Adam Carriker brings a strong presence to Redskins' defense
Saturday, September 25, 2010; 1:11 AM
In a locker room of muscle, Redskins defensive coordinator Jim Haslett says there's one guy who stands out. "He's unbelievable," Haslett said. "He's probably the strongest guy on our team."
He's not referring to Brian Orakpo, LaRon Landry, Andre Carter or even Phillip Daniels, who has been known to enter power-lifting competitions in the offseason.
"I told Adam that this offseason, I'm going to get him in a competition with me," Daniels said of his fellow defensive lineman, Adam Carriker.
When the Redskins acquired Carriker this past April in a trade with the St. Louis Rams - their opponent Sunday - Coach Mike Shanahan knew he was getting a big lineman that he hoped would fit well in the team's new 3-4 defensive scheme.
"I didn't know he was that strong," Shanahan said. "I knew he was big, but I did not know he was that powerful. You see him in the weight room and take 165-pound dumbbells in each hand and he's doing workouts with them. I'm trying to squat one of them."
He'd use bigger dumbbells, Carriker says, but that's the heaviest the Redskins have in their weight room. Carriker can bench 500 pounds - about 40 more than Daniels - and through two games already has shown how that brute strength translates to the playing field.
"This is the strongest that I've ever been," Carriker said.
When Redskins coaches decided to convert to a 3-4 front - three linemen, four linebackers - several square pegs from the existing roster were forced into round holes on the playing field. But when they sought out Carriker, who was playing in St. Louis's 4-3 defense, they were able to put a big lineman back to a more comfortable position.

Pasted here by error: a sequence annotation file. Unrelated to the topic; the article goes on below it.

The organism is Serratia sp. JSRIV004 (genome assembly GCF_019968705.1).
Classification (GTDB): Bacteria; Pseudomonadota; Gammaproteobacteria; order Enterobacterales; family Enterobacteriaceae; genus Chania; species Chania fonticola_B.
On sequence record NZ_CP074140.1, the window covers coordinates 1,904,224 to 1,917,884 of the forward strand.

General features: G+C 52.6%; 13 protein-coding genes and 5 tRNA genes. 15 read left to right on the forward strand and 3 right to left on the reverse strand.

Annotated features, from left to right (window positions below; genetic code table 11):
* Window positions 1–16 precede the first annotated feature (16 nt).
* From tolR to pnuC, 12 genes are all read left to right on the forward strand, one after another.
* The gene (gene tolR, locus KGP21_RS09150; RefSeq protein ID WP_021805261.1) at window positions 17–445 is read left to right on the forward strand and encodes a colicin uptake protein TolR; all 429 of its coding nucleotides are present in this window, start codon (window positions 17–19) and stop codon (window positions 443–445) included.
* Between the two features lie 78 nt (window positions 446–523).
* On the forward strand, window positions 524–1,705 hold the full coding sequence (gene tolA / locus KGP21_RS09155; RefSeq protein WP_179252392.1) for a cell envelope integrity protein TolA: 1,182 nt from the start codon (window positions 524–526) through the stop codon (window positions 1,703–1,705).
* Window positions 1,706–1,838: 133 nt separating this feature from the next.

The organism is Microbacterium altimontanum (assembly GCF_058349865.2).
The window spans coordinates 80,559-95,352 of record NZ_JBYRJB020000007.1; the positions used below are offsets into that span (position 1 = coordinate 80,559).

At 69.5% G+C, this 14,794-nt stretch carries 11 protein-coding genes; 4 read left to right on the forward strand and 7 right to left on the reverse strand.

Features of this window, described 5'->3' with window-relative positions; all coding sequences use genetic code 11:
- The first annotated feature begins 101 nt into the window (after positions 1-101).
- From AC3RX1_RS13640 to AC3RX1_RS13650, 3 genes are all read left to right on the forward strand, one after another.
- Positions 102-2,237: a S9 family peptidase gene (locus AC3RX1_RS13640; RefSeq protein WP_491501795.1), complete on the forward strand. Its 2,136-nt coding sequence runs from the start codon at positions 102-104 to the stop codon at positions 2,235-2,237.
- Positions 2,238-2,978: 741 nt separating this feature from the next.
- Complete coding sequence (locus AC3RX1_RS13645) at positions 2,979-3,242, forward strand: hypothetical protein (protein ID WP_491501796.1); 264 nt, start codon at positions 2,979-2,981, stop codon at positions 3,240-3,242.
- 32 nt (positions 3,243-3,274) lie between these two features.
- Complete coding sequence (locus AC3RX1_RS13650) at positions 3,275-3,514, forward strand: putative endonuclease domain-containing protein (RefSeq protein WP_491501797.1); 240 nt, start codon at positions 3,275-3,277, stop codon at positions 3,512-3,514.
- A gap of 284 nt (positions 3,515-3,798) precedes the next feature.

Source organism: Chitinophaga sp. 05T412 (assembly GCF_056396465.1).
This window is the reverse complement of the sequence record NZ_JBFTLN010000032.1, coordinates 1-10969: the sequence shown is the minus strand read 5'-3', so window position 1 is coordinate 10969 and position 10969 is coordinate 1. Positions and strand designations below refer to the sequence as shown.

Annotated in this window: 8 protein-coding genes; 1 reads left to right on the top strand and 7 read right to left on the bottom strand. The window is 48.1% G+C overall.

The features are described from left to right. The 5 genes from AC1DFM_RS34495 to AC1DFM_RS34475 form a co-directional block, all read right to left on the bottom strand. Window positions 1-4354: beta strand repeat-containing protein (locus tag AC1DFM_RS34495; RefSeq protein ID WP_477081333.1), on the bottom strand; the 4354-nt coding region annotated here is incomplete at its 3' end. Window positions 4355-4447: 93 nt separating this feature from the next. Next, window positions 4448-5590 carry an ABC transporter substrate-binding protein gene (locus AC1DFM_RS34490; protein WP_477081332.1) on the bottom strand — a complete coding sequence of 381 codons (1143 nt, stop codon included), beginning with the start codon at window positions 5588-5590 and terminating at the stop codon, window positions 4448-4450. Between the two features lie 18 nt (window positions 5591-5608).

Playing left end for the Redskins, Carriker, 26, who stands 6 feet 6 and weighs 315 pounds, has been able to take on double teams, help stuff the run and open up lanes for linebackers. After sitting out all of 2009 with injuries, Carriker has been perhaps the brightest spot on the defensive line.
"He's what you look for in a 3-4 defensive end," Shanahan said. "He's big, strong, and powerful and plays his gap. I'm really happy the way he's played and the way he's handled himself since he has been here."
Carriker came to the Redskins as somewhat of a question mark. He was in a 3-4 defense at the University of Nebraska and was the 13th selection in the 2007 draft. He played under Haslett with the Rams, but St. Louis ran a 4-3 and Carriker was never a perfect fit. He started 31 games in three seasons, registering a pair of sacks and 85 tackles, playing mostly nose guard and as a three-technique defensive tackle.
A St. Louis Post-Dispatch columnist called him a bust one day after he was traded to Washington and said Carriker was one of "the most obvious reminders of why the Rams are in this sorry predicament in the first place."